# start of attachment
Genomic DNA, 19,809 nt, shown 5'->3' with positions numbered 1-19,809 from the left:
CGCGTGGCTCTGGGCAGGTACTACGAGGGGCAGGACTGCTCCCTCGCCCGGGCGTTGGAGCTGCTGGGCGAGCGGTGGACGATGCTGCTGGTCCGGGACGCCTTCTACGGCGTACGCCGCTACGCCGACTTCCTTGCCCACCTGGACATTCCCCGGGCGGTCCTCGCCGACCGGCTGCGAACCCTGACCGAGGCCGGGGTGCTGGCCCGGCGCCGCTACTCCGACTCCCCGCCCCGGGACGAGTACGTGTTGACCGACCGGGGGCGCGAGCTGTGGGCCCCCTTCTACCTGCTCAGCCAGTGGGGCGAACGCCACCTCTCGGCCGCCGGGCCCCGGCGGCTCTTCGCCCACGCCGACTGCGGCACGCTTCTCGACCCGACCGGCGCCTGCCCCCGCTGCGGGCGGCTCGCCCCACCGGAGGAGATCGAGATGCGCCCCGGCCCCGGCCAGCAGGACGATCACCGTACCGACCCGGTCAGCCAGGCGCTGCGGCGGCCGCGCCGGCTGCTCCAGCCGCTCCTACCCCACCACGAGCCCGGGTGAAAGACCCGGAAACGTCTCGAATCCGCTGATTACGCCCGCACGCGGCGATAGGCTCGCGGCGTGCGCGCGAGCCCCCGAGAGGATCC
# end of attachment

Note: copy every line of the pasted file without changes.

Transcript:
Genomic DNA, 19,809 nt, shown 5'->3' with positions numbered 1-19,809 from the left:
CGCGTGGCTCTGGGCAGGTACTACGAGGGGCAGGACTGCTCCCTCGCCCGGGCGTTGGAGCTGCTGGGCGAGCGGTGGACGATGCTGCTGGTCCGGGACGCCTTCTACGGCGTACGCCGCTACGCCGACTTCCTTGCCCACCTGGACATTCCCCGGGCGGTCCTCGCCGACCGGCTGCGAACCCTGACCGAGGCCGGGGTGCTGGCCCGGCGCCGCTACTCCGACTCCCCGCCCCGGGACGAGTACGTGTTGACCGACCGGGGGCGCGAGCTGTGGGCCCCCTTCTACCTGCTCAGCCAGTGGGGCGAACGCCACCTCTCGGCCGCCGGGCCCCGGCGGCTCTTCGCCCACGCCGACTGCGGCACGCTTCTCGACCCGACCGGCGCCTGCCCCCGCTGCGGGCGGCTCGCCCCACCGGAGGAGATCGAGATGCGCCCCGGCCCCGGCCAGCAGGACGATCACCGTACCGACCCGGTCAGCCAGGCGCTGCGGCGGCCGCGCCGGCTGCTCCAGCCGCTCCTACCCCACCACGAGCCCGGGTGAAAGACCCGGAAACGTCTCGAATCCGCTGATTACGCCCGCACGCGGCGATAGGCTCGCGGCGTGCGCGCGAGCCCCCGAGAGGATCC